If you have, then you at least recognize that worship goes much further beyond songs, organized prayer, and a sermon.

Wednesday, April 13, 2011

To My Coffee Bean Angel


Sometimes I just need a reminder. Well, let's just say I often need a reminder. I need encouragement that one day we will overcome this gargantuan mound of student loan debt and rise triumphantly to live life debt free. With debt free living comes more generous living. In an effort to be even more efficient we have recently moved to the "cash envelope system" made famous by Dave Ramsey. We ran out of our grocery cash on day one of the week. We have more than enough food. However, we also ran out of coffee...and I need coffee almost as much as I need oxygen. So I did what comes natural to me...I began to internally whine and wonder if we'd ever make it. In spite of all of the ways God has provided for us the past two years through generous people I was still uneasy about the future.

To give you an idea of how ridiculous my uneasiness is/was, the cheapest thing somebody did for us was pay $300 to get our car fixed...that is the CHEAPEST. One might think that I would actually trust that God will provide by now...

Today when I walked into the office there was a glorious pound of whole coffee beans waiting to greet me at my door. I just needed a subtle reminder that I am being too dramatic and that things are going to be ok. I am seriously blown away by the timeliness of this generous act. So, thanks for the beans whoever you are. God sent you to me today.

Saturday, March 5, 2011

On Worship


(I wrote this for a class blog. We were given the task of reading 100 pages of any book on worship.)

I chose to begin reading The Dangerous Act of Worship: Living God’s Call to Justice by Mark Labberton. Initially, I was simply looking for a book on Kindle because I do not have any of my books on worship with me at home. Most of the books I saw had to do with things we have already covered in class. This book’s title stood out from the others. This book takes Best’s concept unceasing worship to the next level. Not only do we worship constantly but worship causes us to go out and seek to end injustice.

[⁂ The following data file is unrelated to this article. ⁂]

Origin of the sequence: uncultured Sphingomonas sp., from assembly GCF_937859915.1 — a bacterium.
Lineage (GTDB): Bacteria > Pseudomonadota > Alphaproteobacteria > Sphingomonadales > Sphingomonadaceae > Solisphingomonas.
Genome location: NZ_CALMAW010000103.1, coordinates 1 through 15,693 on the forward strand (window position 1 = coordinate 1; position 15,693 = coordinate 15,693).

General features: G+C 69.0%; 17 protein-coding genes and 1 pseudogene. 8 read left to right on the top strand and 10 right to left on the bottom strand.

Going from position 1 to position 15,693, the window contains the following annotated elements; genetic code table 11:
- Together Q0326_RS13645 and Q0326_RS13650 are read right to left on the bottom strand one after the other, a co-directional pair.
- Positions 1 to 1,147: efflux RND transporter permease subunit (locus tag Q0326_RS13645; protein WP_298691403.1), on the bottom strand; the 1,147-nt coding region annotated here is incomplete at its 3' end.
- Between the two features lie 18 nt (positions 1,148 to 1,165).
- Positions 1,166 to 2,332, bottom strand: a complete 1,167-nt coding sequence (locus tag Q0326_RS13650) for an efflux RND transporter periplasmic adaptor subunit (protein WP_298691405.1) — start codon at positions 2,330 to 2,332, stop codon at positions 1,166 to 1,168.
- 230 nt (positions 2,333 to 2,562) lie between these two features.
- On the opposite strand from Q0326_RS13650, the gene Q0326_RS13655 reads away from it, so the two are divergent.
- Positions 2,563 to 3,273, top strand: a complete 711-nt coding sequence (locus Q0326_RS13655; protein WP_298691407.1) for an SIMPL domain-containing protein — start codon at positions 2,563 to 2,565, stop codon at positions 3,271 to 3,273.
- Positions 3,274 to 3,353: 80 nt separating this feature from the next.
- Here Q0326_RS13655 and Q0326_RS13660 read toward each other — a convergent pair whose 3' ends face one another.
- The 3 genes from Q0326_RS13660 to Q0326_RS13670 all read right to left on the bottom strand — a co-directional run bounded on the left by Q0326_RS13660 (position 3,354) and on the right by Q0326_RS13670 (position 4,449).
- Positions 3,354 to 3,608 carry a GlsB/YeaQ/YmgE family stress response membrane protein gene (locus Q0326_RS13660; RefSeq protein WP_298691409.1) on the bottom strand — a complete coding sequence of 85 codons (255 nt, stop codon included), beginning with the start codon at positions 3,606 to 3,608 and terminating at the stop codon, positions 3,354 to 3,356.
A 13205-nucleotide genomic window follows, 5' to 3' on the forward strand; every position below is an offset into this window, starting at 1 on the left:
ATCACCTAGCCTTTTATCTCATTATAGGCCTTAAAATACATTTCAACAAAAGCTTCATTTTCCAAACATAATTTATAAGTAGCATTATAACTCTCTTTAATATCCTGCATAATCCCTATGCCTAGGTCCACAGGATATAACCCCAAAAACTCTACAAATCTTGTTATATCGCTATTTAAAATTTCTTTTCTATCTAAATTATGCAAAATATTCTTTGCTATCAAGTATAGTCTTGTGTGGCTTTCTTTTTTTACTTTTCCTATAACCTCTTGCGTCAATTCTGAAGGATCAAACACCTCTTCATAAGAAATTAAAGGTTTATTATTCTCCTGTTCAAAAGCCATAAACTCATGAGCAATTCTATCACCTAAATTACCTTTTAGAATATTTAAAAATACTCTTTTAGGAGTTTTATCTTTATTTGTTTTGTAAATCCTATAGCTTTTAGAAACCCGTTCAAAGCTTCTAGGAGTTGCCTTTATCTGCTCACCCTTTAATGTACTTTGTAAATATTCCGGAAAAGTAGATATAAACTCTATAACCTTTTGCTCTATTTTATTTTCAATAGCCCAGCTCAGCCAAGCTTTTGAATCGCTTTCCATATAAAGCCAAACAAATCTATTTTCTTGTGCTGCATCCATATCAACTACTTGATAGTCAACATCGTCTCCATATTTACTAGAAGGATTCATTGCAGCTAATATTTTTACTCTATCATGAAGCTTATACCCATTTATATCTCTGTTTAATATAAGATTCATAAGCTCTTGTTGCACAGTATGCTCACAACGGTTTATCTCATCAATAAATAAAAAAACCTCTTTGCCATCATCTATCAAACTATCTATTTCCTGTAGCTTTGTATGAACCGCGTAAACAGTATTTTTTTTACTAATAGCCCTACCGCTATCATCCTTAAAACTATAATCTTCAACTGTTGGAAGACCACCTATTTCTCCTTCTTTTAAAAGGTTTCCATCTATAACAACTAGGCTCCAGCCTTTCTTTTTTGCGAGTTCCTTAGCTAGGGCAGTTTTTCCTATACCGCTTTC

Labberton dives in deep right away. He defines worship as human beings reflecting God’s glory by embodying God’s character in life and seeking righteousness and justice.[1] Notice that he said nothing about Sunday mornings, sermons, or music. He continues by saying that worship does happen on Sunday mornings but that it also includes how we treat others, how we use our money, and how we love the lost and oppressed.[2]

He devotes much time in the introductory chapters attempting to gracefully point out problematic aspects of things that occur when churches gather on Sunday mornings. For example, he boldly points out that sermons that “play to culture” without “critiquing and engaging it” are a part of the problem.[3] Other times he calls out “worship directors” who are egocentric worshipers as well as flashy worship programs that entertain rather than challenge people to be transformed. He believes that true worship is dangerous because it “is meant to produce lives fully attentive to the reality as God sees it, and that’s more than most of us want to deal with.”[4]

This book is confirming some of the things about which I have already been thinking. Worship is not egocentric. Worship transforms us into people who live justly, walk humbly, and love mercy. As I consider church planting in the Bible belt in the distant future, I am seriously considering only having one Sunday a month that includes music. Music has become the focal point in many churches in western evangelical churches. It has started to overshadow Jesus and his call to be people who love him and love others.


[1] Mark Labberton, The Dangerous Act of Worship, (Downers Grove: InerVarsity Press, 2007), Kindle Electronic Edition: Chapter 1, Location 104.

[2] Ibid. Chapter 1, Location 108.

[3] Ibid. Chapter 2, Location 175.

[4] Ibid. Chapter 3, Location 184.